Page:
60% of private schools and 37% of state schools in the most affluent areas already had an online platform in place to receive students’ work, meaning they were largely prepared for the shift to remote learning and teaching. This was compared with just 23% amongst the most deprived schools, showing that children from more disadvantaged backgrounds saw the biggest negative impact to their learning due to a lack of access to adequate devices such as laptops, tablets, and adequate Wi-Fi, in addition to teachers being less accustomed to digital learning and the use of EdTech. Hundreds of thousands of devices have been distributed to these students over the last 12 months, with significant grants and bursaries being given to schools to fund these improvements, but the divide remains to be closed.

Stretching the Security Blanket

With the sudden adoption of digitally working, learning and living came an explosion in terms of the number of devices connected to business networks. Security and privacy concerns sky-rocketed as every source, smartphone, portal and PC became a hacking target, and protecting businesses from cyber-attacks became a more prominent part of new network projects.

Although the initial peak in protecting business data has largely been and gone over the last 12 months, keeping your security up to date against the latest risks will remain an elevated priority in line with the elevated risks of larger and more agile networks.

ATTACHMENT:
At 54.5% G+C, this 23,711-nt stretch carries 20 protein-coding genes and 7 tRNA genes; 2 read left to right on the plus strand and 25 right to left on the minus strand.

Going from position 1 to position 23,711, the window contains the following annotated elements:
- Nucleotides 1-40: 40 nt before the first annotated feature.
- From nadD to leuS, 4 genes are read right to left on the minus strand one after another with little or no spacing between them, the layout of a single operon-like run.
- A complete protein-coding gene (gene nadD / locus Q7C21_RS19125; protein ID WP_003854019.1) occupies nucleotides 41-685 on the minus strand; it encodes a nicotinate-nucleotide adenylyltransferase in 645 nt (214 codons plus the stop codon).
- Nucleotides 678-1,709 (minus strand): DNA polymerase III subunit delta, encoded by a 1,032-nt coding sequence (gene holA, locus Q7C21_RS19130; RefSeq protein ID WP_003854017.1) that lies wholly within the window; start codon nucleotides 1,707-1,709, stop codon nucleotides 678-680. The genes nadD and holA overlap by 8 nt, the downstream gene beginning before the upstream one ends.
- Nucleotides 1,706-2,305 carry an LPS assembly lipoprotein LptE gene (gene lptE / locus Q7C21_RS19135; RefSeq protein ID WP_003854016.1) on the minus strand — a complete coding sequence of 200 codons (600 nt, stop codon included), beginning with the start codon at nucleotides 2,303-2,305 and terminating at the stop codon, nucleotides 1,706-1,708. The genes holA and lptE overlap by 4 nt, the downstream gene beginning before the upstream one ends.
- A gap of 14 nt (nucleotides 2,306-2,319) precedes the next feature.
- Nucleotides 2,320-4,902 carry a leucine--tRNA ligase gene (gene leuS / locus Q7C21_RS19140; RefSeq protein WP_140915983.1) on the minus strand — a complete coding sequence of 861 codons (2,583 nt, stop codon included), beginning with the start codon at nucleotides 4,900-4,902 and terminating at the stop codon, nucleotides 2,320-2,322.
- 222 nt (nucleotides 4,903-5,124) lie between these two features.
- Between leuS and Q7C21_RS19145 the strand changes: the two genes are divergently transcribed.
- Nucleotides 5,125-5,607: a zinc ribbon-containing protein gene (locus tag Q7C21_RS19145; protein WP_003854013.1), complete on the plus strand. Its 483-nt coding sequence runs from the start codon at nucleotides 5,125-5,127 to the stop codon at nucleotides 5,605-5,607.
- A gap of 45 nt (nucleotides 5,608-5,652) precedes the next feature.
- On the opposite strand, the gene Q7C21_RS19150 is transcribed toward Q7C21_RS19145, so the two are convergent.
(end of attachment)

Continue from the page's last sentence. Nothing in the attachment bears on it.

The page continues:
Pandemic Proof Network Management

Over the last year, IT teams across the country have been under extreme pressure to deliver higher performance to more devices with less visibility. For businesses less ready for agile working, getting the workforce online and able to do their jobs remotely was a huge initial struggle. As with security, the shift has largely been made a year on, but if the size and scope of networks is set to remain ‘as is’ post COVID, managing and monitoring networks will be both more time consuming and more complex.

Uniformity across devices is less easy to ensure, and its harder to fix problems and respond to troubleshooting questions if your network isn’t cloud-based and cloud-managed. Network management will need to allow total visibility from anytime, anywhere, and will progressively need to be able to adopt AI, machine learning and other emerging technologies.

All this explains why investing in wireless connectivity is booming, and rightly so. Businesses want networks that can support the future – whatever it has to throw at us. “Business Wi-Fi isn’t a luxury or a nice-to-have anymore. The devices connecting to our networks, ranging from personal phones and laptops to connected machinery and handheld scanners, are Wi-Fi-first and many times Wi-Fi-only”. says Ekahau, the leaders in WiFi survey and design software.